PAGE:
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Foot in the door technique vs. lowball technique
Lowball technique: you make one request and once that person agrees to it, that’s when you reveal the hidden costs. o Can you participate in my study (request)? Yes? Great! By the way, it will be at 7 am on a Saturday.
Foot in the door technique: you are making two separate requests. o Buy girl guide cookies (1st request), Donate $20 (2nd request).
Kitty Genovese Case: This case sparked the interest of Latane and Darley who wanted to investigate what factors influence our willingness to help or not to help.
Decision-Making Process Model (Latane and Darley; Page 616 Figure 46.3)
Attempts to help either directly or indirectly Step 2: Your interpretation of the incident as an emergency is really important! o You are less likely to help if you do not interpret the situation as an emergency. o If the situation is vague (ambiguous), then you are less likely to help as well.
Pluralistic Ignorance – the misperception that we have of others.
People assume that because nobody else is helping, there is no emergency.
You look at other people’s reactions as cues to determine whether the situation is an emergency, since no one is reacting, no help is given.
In the case of Kitty Genovese: Only one person called the police because everyone assumed somebody else was doing it.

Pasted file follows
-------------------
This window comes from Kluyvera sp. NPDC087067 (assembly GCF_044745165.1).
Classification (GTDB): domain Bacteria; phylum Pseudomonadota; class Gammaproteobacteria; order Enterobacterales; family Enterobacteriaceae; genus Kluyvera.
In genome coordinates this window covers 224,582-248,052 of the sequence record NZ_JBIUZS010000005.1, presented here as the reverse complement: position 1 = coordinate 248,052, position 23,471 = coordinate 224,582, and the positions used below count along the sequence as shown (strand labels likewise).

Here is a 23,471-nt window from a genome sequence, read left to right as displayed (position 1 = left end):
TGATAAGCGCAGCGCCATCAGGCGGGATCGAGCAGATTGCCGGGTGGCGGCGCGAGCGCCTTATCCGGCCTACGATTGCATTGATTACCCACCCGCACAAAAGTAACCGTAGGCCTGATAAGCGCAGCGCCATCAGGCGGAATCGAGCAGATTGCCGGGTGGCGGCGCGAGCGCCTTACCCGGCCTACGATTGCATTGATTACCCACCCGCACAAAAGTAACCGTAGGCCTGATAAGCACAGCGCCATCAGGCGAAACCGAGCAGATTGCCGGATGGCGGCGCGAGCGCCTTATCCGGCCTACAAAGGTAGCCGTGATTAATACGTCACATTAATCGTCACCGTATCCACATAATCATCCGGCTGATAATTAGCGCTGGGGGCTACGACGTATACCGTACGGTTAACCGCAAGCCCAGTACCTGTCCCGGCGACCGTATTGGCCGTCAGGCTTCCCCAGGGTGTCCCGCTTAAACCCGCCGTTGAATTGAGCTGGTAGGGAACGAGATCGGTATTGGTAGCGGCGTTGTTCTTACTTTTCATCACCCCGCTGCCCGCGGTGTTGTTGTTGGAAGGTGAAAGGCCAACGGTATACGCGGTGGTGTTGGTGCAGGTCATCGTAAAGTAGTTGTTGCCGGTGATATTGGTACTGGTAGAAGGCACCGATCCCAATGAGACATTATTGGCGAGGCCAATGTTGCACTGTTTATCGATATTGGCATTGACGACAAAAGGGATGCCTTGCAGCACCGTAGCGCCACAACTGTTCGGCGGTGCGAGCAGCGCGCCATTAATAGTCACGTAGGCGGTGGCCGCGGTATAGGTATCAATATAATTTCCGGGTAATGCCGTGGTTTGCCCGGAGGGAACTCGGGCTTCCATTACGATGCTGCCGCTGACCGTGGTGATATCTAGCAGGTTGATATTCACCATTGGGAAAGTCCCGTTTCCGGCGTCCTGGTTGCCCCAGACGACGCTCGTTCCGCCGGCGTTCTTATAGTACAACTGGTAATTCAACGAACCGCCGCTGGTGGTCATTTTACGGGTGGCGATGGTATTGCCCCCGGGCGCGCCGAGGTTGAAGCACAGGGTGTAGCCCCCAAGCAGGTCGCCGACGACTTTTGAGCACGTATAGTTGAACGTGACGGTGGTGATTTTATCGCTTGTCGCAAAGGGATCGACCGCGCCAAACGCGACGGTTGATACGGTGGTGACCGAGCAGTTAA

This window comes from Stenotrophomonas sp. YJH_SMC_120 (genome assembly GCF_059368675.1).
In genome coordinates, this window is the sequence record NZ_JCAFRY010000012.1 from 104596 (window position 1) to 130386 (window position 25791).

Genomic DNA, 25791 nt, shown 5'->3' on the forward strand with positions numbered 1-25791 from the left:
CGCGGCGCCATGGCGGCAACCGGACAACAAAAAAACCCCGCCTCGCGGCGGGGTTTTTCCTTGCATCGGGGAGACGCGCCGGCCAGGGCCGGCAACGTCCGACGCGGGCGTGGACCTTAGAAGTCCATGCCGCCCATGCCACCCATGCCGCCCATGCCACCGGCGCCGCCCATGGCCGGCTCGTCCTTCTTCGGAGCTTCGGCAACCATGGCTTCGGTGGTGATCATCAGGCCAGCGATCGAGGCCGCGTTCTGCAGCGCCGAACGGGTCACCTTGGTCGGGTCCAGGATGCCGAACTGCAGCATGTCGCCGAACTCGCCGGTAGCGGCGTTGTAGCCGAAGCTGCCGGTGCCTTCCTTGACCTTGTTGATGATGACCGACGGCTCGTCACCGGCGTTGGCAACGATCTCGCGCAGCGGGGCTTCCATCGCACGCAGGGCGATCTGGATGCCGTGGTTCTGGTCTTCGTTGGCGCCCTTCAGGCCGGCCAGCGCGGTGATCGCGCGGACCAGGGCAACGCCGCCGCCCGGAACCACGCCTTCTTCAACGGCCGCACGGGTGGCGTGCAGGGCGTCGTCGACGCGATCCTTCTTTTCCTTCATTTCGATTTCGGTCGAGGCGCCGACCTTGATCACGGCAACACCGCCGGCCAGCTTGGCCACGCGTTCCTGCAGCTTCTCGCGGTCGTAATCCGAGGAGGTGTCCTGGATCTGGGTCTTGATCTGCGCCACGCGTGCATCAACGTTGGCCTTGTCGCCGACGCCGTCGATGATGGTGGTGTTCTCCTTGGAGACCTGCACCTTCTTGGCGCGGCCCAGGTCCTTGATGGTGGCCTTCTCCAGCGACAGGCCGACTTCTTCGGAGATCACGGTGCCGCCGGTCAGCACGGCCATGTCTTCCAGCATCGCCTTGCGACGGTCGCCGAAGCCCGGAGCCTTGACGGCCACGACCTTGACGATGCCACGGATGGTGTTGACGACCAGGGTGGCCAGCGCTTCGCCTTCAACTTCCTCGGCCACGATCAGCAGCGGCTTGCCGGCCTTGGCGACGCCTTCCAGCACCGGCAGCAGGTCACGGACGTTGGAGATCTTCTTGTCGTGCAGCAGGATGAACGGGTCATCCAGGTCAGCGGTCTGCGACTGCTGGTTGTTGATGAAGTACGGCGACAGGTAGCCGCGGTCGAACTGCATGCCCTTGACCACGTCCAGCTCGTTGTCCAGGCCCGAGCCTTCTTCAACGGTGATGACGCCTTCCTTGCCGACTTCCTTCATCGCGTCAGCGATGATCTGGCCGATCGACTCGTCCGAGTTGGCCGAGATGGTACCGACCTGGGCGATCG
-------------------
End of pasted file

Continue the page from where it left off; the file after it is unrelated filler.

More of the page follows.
Pluralistic Ignorance can even happen in situations where the emergency is obvious! (Refer to Video on Moodle for illustration of a study)
Study: There was smoke pumped into a room while a subject completed a questionnaire. o 1 person in the room condition (the subject only) – the subject told the experimenter immediately. o More than one person condition (subject + actors; actors pretended nothing was wrong) – only 1/24 told the experimenter. Step 3: Responsibility. Is it my personal responsibility to help? o If you were the only person there, who would you blame if something bad happened? You would blame yourself! o In larger groups, you are less likely to help. Why?
Diffusion of Responsibility – Other people are equally responsible, not just me, they can help. Responsibility is spread out.
Diffusion of responsibility contributes to the Bystander Effect.
The Bystander Effect – a person is less likely to help when others are present than when they are alone.
Study (Refer to Page 616 in Textbook): Actor was having an epileptic seizure. Would the subject help?
When the subject was led to believe they were alone, 85% helped.
As you increase the number of people who are available to help, % goes down. (See Figure 46.4 on Page 616 in Textbook).
Other Models for Factors Influencing Help/No Help
1. Evaluation Apprehension – We are anxious or apprehensive of being negatively evaluated by others.
2. The Arousal/Cost Reward Model
person in distress
Experience unpleasant arousal
Decide whether to help In this model, people who see an emergency will experience unpleasant physiological arousal, and then weigh the cost and benefits of helping to determine whether they should help or not help.
We want to decrease that arousal to a comfortable level, so we help.
We don’t help right away until we do a reward/cost analysis. o What are all of the benefits to the victim and to myself if I help or if I don’t help? o What are all of the costs to the victim and to myself if I help or if I don’t help? 3. Textbook lists other